AURORA | Sentinel Colorado received nine top statewide journalism awards this year, including first place for public service for months of work covering and analyzing Aurora police-involved shootings.
“We’re honored that our peers see the strength in the honest journalism we value, just like our readers do,” said Sentinel Editor Dave Perry. “All of these awards are hard won, but we’re most proud of being honored again with the public service award, which describes the mission of the Sentinel staff and journalists across the state.”
Sentinel staffers Kara Mason, Quincy Snowdon, Grant Stringer and Perry were honored by the Colorado Press Association for months of work investigating and editorializing on a spate of police-involved deaths. Reporters went to great lengths to provide readers with crucial details and insight about how people died at the hands of police during encounters.
The series of stories offered readers “top, well-written reporting,” judges said.
Reporter Grant Stringer was honored with two first-place awards. Top honors were given for an investigation into how for-profit education contractors have changed Colorado’s public and charter school landscape.
“Fascinating and thorough,” judges said about the story.
Stringer also received top honors for an investigation in a little-known EPA Superfund site in the region that poses environmental, health and economic risks far from a landfill designated a national hazard.
Editor Dave Perry received first place for column writing on a variety of topics.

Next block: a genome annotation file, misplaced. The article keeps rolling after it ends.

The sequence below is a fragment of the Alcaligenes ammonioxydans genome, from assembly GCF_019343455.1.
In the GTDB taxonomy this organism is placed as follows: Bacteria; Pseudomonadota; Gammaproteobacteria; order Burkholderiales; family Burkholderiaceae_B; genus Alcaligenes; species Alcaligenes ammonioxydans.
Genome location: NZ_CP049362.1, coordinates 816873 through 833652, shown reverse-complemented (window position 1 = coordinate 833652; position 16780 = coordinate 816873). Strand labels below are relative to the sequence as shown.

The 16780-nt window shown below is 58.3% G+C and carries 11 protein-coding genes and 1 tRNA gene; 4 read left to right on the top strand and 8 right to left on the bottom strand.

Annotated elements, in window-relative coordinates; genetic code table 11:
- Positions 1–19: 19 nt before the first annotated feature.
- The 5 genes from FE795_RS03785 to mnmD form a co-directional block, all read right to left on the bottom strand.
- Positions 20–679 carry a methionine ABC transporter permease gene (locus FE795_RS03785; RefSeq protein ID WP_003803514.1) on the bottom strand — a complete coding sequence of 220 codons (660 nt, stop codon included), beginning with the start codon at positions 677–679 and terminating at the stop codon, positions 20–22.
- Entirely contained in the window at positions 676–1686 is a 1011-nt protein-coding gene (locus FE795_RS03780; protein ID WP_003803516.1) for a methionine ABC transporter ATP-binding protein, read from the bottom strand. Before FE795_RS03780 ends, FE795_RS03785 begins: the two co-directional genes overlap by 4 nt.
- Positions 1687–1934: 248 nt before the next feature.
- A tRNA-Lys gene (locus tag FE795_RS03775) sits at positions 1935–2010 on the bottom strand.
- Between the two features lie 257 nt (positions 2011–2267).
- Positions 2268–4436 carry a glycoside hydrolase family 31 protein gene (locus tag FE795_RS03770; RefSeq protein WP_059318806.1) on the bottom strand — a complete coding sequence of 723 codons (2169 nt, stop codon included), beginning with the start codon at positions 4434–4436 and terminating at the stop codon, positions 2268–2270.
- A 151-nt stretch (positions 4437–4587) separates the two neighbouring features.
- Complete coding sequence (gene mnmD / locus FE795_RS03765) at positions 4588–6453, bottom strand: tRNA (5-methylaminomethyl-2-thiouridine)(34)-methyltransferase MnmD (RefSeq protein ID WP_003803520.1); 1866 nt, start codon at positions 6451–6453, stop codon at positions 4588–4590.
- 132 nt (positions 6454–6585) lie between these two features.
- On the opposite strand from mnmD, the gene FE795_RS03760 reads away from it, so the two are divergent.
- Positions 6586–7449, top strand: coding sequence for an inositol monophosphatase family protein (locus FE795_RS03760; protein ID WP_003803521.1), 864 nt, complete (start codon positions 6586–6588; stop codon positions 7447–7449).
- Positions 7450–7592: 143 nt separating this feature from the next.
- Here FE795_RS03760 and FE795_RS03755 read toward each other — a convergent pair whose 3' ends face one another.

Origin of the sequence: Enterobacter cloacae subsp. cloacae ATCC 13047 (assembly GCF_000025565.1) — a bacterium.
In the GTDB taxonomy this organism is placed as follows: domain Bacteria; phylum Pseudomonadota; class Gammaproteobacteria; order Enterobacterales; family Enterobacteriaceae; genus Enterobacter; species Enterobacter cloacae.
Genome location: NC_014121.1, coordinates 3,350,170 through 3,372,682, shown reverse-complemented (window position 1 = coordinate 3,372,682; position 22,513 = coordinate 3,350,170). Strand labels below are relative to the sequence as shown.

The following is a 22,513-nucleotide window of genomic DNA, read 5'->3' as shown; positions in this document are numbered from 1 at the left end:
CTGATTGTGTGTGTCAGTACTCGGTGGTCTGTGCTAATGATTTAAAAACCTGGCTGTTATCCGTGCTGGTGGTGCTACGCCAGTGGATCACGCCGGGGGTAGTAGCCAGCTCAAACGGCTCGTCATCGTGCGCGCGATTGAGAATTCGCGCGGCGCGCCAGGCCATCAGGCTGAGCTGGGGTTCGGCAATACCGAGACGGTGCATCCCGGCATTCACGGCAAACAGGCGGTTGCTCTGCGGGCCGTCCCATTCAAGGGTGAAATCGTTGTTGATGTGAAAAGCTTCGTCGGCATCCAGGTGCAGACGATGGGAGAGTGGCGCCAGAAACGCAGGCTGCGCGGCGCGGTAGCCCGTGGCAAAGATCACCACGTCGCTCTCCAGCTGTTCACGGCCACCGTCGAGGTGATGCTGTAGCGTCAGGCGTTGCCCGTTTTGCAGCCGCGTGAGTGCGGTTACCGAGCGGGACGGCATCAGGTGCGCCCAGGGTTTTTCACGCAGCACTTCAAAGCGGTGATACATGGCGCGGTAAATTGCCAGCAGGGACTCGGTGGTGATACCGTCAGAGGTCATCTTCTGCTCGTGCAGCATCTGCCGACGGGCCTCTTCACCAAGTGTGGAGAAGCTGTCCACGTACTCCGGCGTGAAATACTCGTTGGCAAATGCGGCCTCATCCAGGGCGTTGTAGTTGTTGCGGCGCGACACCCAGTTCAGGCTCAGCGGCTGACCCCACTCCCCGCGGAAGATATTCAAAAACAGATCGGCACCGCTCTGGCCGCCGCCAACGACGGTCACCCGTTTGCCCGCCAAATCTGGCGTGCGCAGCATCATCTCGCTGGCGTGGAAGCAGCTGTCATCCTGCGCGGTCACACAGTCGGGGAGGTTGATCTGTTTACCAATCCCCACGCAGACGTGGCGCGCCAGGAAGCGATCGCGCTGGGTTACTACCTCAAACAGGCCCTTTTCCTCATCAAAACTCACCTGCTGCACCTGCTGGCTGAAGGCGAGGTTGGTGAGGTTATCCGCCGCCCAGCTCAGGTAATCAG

“Dave Perry’s columns are laugh-out -oud funny,” judges said about his skewering local and national politicians, tourists and himself.
Sports Editor Courtney Oakes received top honors for writing sports stories and features in 2019. He received first place for, “Leu-Pierre wins emotional state title for fallen friend,” a poignant take on a lost friend. Oakes also won first place for a feature investigation into how high-school athletes are affected by and learn to navigate fame on social media.
Oakes was also honored for his photojournalism work, tabbed for stunning boys swimming photos that were “beautiful images,” winning against tough competition.
Aurora presentation editor Robert Sausaman received top honors for his work designing Sentinel Colorado cover art, matching creative illustration with hard-hitting journalism.
“Nice range of simple design, to really intricate and complex,” judges said. “Somehow you’ve made even the simple stuff still make a big impact.”
First place in news photography went to Philip B. Poston for a stunning shot of Sen. Elizabeth Warren speaking to an Aurora crowd during a political rally as a candidate for president.
“Beautiful image with great composition, color, lines and clean background,” one judge said. “The photographer obviously worked hard to get this frame.”
Poston also won first place for “HIGHLY CALF-INATING: Kids catch a calf and sometimes a career,” a moving, months-long photo essay of an area teenager who raised a calf for a national competition.
Sentinel Colorado was also honored for having the best daily-newspaper website, recognition the Sentinel has garnered every year for more than a decade.
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